The solar market in Japan keeps weakening. Such a sluggish market demand directly impacts on financial performances of leading companies Panasonic and Kyocera. Both companies reported solar-related decreases in their financial results for the fiscal year 2016 (ended in March 2016).
Panasonic: residential solar market was flat
Panasonic reported a 3% fall in sales in the Eco Solutions business, which includes the solar business, to JPY 1.61 trillion. Panasonic blames the sale decrease to “sales decrease in solar photovoltaic systems for house-use in Japan.”
Also pointed in the reported is that the segment profit has fallen 18% to JPY 78.4 billion compared to FY2015 – due to the same reason to the sale decrease.
Panasonic has been focusing on producing high-efficiency PV products such as HIT® modules for the residential and small-scale commercial PV systems. To improve its consolidated financial performance, Panasonic would strengthen its investment in automotive and battery storage businesses.
Kyocera: solar business declined
Kyocera’s Applied Ceramics Division met revenue drop majorly due to “revenue decrease of solar-related businesses,” according to its financial report for FY 2016.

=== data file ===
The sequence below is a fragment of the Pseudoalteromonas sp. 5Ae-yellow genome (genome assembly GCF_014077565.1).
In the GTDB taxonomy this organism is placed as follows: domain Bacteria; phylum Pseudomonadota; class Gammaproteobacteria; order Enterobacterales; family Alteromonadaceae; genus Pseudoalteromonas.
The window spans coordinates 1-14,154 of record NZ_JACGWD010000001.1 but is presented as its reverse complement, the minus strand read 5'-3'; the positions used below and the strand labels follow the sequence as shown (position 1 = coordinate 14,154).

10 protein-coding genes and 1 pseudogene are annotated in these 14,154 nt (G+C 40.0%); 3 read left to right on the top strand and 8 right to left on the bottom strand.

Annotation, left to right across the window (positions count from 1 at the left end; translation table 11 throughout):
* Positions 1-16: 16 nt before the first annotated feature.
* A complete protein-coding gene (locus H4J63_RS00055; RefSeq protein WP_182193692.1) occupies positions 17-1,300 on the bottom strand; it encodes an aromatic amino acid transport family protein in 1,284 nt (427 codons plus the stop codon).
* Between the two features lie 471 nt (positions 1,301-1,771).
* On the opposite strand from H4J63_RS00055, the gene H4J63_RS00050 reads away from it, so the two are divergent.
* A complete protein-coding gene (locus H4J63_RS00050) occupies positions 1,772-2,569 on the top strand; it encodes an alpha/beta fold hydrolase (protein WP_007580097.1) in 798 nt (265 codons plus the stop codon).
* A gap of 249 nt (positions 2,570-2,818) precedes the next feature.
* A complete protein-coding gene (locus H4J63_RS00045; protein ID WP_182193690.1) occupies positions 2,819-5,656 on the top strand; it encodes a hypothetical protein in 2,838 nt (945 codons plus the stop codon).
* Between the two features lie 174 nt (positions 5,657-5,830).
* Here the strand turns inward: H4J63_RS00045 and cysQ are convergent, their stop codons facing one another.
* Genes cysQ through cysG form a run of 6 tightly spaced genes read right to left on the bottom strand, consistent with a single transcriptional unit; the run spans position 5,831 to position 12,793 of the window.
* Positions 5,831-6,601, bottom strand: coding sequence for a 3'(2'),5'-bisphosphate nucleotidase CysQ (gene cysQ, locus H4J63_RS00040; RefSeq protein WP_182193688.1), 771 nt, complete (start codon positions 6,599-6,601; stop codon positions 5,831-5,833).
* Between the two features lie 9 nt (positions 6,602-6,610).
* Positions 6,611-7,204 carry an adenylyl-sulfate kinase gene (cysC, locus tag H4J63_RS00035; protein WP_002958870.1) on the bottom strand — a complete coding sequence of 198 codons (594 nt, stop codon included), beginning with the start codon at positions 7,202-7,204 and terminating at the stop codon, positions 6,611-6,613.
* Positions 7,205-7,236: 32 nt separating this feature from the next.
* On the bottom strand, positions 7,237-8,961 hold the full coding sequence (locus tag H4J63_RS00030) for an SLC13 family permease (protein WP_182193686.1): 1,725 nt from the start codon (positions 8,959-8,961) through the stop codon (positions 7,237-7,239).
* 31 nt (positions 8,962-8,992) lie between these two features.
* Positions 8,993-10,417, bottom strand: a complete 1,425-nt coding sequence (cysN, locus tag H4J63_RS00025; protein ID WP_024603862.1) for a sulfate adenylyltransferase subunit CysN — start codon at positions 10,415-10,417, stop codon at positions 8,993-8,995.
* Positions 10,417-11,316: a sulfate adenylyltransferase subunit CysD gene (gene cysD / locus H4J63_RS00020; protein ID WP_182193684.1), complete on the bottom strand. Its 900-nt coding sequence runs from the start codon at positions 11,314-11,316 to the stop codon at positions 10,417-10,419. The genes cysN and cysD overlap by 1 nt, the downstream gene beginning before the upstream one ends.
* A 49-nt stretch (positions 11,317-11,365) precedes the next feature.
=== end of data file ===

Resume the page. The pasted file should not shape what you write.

Kyocera Solar is contained in the Applied Ceramics Division, which met a revenue fall of 11% down to JPY248 billion in 2016. Although Kyocera saw a rapid growth in sales in the U.S. market, the Division revenue was still influenced by domestic decline.
Operating margin for the Applied Ceramics Division improved to 6.6% because of the company’s credits cost-cutting measures, yet it is unclear if this were related to Kyocera Solar’s business.
Kyocera is not optimistic about Japan’s solar market in near future. It has already launched energy storage business to improve its business.
Lower FiT impacts on demand
The Japanese government has made a Feed-in Tariff (FiT) scheme policy that will slash the subsidies for solar PV systems year by year since 2012. For the fiscal year 2016, the FiT subsidy for PV systems under 10kW is JPY 33 – relatively high in the world. Nonetheless, the falling FiT subsidies cause the weakening trend in the Japan solar market because the PV system cost in the country is high.
The domestic PV module shipment hit a record in the first quarter of 2015 followed by quarterly and monthly decreases, found JPEA.
Furthermore, in late 2014, some regional power companies denied to connect PV power plants to their power grids because the grids were almost overloaded. Such an issue directly impacted on PV power plant’s IRR, reducing willingness for investors to put their money in the solar business.
So far, more than 70% of PV projects approved since 2012 are still under suspension due to problems about constructions, contracts, or grid connections.
The Japanese Government has introduced many measures to tackle the problems. However, as the market demand is shifting from large-scale PV plant to small-scale residential/commercial systems, it is predicable that the Japan solar market will go weak in recent years.